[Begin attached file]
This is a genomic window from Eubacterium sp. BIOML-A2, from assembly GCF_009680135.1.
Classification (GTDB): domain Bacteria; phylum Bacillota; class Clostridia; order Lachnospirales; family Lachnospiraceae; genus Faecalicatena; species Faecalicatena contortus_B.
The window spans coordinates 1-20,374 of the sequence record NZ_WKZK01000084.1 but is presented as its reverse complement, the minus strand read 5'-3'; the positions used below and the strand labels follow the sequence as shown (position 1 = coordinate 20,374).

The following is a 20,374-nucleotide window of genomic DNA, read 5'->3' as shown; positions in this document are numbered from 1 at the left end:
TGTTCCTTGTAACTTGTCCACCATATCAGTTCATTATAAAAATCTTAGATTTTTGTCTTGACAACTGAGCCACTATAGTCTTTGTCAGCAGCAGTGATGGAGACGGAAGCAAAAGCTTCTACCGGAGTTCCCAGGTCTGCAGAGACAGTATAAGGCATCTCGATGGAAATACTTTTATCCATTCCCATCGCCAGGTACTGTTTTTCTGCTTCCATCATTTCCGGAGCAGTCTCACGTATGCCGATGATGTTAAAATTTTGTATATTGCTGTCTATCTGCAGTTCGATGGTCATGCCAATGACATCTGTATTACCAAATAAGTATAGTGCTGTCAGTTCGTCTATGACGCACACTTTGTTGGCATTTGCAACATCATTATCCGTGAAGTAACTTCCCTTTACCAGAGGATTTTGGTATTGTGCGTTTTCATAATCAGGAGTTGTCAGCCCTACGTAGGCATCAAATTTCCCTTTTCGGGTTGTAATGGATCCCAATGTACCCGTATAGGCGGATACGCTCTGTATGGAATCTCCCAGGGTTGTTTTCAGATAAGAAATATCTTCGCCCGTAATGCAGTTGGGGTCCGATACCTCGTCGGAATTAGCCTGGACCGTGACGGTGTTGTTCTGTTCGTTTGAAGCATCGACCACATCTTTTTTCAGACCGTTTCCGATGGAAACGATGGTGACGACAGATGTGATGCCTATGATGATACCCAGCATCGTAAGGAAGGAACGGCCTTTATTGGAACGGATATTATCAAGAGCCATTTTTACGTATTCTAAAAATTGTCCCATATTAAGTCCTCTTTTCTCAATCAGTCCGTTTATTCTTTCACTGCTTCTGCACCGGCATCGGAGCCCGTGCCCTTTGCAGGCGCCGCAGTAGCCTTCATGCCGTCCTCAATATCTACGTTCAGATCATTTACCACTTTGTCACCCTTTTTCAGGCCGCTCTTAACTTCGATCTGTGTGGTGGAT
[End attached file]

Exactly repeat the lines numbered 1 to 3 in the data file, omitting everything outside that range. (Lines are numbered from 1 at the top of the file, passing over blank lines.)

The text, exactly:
This is a genomic window from Eubacterium sp. BIOML-A2, from assembly GCF_009680135.1.
Classification (GTDB): domain Bacteria; phylum Bacillota; class Clostridia; order Lachnospirales; family Lachnospiraceae; genus Faecalicatena; species Faecalicatena contortus_B.
The window spans coordinates 1-20,374 of the sequence record NZ_WKZK01000084.1 but is presented as its reverse complement, the minus strand read 5'-3'; the positions used below and the strand labels follow the sequence as shown (position 1 = coordinate 20,374).